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We are liable for ourselves

By Julian Morris - posted Friday, 15 March 2002

The headlines beggar belief: Insurance giant collapses; Doctors driven to the brink of bankruptcy; Amateur sporting clubs forced to close; Builders' insurance premiums rise by 150 per cent. The cause: absurd liability payouts for "negligence" which have driven up public liability premiums. The proposed solution: a no-fault national injury compensation scheme.

But this "solution" may well be worse than the problem. Businesses and individual taxpayers will end up paying compensation for injuries for which they are not responsible. Genuine plaintiffs will be denied adequate redress, while genuine malfeasants will be rewarded. And the culture of victim-hood, in which we're led to believe that someone else is always responsible for anything bad that happens to us, will be exacerbated. The only true solution involves radical reappraisal of negligence-based liability, combined with a shift towards self-insurance for loss.

Every day, people die or are injured as a result of mistakes, errors of judgment, misunderstandings and other mishaps. It is tempting to conclude that, in such cases, the injured party should always be compensated for the harm, especially when another party could have done something to prevent it. The law of negligence is derived from such an insight. In essence, it presumes that the providers of goods and services owe a duty of care to consumers. If that duty is breached, the provider is deemed liable for damages.


On the face of it, this sounds perfectly reasonable and, initially, negligence served its purpose well. Unfortunately, as the bounds of negligence widened, courts lost sight of the objective of the law, which is to guide human action. The consequences have been tragic.

Attempting to foresee harm is a costly process. It requires resources that might otherwise be spent developing better products. Over time, technological innovations tend to make products more reliable, and safer. So, if a negligence suit forces a company to add certain expensive safety features to its new products, the resultant increase in price will mean that some potential buyers of this product will delay buying and continue using their older, less safe product.

The risk of negligence suits, combined with the difficulty and cost of foreseeing and preventing harm, has forced producers to buy insurance to cover unforeseeable liabilities. For commercial producers, premiums simply became embodied in the price of the product. But, for producers not operating on a commercial basis, paying such premiums has become a real problem. Many clubs and voluntary organisations now contemplate closure because of the cost of public liability insurance.

Negligence law, ostensibly intended to protect the consumer, ultimately is reducing consumer choice without any discernible benefit. No wonder there is a public furore. But the alternative being contemplated by the Government is little better. The cost -- to be paid, of course, by the consumer-taxpayer -- could be enormous. New Zealand's accident compensation, for example, now faces an unfunded liability of around $5 billion. And the system would have no effect on the incentive to provide goods and services in ways that avoid harm.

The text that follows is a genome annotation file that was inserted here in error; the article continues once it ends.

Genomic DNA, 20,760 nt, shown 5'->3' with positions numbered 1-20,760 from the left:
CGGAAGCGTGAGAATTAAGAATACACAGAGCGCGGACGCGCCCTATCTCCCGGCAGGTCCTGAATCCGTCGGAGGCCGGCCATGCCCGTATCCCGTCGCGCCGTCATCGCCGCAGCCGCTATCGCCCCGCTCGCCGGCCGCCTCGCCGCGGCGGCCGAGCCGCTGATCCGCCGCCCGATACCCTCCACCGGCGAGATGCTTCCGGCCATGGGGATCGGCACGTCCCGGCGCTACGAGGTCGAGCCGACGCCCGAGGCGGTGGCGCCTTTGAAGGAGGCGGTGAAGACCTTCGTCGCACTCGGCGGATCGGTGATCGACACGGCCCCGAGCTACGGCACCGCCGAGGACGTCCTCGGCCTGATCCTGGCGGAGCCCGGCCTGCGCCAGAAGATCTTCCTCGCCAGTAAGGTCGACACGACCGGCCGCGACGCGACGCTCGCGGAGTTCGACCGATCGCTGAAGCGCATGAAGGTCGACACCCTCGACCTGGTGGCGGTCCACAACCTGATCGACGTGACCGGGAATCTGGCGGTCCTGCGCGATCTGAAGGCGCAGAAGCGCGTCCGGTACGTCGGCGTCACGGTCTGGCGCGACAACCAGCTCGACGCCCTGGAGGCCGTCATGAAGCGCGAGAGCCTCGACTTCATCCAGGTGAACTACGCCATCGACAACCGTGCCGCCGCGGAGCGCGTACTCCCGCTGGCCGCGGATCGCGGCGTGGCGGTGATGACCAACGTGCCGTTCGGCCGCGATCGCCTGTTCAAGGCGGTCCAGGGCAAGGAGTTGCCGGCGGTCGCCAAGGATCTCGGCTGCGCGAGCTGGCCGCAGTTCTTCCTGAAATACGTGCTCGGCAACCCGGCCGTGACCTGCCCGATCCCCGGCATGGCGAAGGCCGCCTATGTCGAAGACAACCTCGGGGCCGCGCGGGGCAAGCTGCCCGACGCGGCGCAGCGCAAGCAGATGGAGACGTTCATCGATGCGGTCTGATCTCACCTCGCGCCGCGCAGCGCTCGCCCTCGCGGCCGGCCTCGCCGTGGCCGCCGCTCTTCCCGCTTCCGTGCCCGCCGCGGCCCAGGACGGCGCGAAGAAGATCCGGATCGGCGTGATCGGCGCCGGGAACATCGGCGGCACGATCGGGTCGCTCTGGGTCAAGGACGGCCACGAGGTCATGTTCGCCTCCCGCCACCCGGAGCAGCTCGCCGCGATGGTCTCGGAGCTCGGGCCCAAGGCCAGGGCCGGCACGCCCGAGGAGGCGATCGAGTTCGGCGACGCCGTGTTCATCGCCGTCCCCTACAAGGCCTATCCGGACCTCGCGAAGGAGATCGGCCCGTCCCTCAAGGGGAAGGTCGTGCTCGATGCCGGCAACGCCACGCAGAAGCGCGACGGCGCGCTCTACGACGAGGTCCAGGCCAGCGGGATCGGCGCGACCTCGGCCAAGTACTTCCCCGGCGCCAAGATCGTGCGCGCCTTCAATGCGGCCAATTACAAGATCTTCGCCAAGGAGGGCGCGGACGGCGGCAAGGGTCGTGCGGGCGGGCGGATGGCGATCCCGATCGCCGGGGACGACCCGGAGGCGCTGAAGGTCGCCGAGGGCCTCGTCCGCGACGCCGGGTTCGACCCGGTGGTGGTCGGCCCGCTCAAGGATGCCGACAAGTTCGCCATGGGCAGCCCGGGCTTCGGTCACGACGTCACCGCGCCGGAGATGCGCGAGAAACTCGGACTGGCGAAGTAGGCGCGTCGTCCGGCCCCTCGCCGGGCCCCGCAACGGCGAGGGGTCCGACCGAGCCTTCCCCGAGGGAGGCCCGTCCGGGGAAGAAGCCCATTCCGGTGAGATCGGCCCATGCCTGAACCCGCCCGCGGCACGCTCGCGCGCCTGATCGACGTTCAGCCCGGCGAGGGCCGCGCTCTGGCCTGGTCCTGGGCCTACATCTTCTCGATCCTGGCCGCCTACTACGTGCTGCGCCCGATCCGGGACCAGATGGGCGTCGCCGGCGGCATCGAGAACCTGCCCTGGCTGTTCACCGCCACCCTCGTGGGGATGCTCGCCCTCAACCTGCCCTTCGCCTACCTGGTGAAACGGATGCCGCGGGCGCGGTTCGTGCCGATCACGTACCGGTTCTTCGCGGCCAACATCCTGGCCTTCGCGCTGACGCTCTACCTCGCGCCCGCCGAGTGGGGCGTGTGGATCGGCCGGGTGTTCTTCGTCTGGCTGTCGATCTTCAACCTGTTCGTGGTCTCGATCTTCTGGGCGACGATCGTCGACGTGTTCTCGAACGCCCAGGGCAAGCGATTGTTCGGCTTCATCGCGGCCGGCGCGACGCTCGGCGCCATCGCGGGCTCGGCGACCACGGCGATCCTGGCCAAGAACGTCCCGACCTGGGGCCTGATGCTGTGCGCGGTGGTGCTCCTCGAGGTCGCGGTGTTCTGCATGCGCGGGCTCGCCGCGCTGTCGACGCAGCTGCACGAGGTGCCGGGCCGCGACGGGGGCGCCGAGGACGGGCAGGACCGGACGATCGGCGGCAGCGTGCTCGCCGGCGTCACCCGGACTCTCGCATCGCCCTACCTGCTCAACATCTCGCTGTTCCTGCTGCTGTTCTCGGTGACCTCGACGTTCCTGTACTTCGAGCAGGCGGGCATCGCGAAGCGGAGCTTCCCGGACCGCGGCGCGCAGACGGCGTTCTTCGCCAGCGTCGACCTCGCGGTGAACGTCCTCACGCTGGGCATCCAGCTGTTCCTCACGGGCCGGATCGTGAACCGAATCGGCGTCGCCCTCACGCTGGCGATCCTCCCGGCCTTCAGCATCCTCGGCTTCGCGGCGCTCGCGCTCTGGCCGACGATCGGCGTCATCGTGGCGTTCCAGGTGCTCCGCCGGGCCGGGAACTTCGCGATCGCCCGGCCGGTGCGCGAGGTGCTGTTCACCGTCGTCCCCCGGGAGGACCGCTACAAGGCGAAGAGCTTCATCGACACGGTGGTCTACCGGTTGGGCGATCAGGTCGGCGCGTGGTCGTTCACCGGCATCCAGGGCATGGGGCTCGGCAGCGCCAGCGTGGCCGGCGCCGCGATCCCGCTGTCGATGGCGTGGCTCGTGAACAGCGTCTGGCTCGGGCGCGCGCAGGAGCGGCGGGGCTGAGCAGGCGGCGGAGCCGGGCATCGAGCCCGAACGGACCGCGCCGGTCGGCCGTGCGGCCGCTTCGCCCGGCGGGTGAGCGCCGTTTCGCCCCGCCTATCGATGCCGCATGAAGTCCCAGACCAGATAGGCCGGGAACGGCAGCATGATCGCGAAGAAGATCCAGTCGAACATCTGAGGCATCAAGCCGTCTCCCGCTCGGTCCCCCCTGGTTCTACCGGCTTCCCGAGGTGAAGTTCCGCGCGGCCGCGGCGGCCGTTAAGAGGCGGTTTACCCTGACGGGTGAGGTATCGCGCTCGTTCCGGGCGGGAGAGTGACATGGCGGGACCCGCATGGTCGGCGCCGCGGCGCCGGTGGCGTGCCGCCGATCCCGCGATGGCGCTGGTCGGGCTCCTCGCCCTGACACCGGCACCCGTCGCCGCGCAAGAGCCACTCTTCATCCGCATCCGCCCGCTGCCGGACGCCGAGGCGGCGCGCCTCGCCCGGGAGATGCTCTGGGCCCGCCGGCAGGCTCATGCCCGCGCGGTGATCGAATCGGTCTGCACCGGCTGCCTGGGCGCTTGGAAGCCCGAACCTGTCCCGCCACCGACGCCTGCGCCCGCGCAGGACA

But if the consumer pays the bill anyway, shouldn't he or she have a choice? Why not simply scrap the arcane system of negligence law and allow individuals to make whatever private contracts they like? Instead of relying on the courts or the government to set the price of compensation, we could all decide how much insurance cover we want and be free to buy whatever goods we want -- with or without warranties. Producers would still be obliged to ensure that their products are fit for the purpose and are what they say they are. But they would no longer be obliged to attempt the impossible task of foreseeing all possible ways in which people might misuse their products and harm themselves.

Imagine the consequences of such reform. Car manufacturers would not be held liable for injuries sustained in crashes caused by incompetent driving. The owners of cinemas would not be held liable for injuries sustained by people who forget how to use retractable seats. The producers of coffee would not be held liable for causing harm when a person spills their inherently hot beverage.


At the same time, people who are concerned about injuries could buy as much insurance as they want. Just imagine: We would cease to be mere victims, and take charge of our lives. Now there is a prospect.

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This is adapted from a lecture to the Centre for Independent Studies in Sydney on March 4, 2002 and was published in The Australian.

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About the Author

Dr Julian Morris is director of International Policy Network in London.

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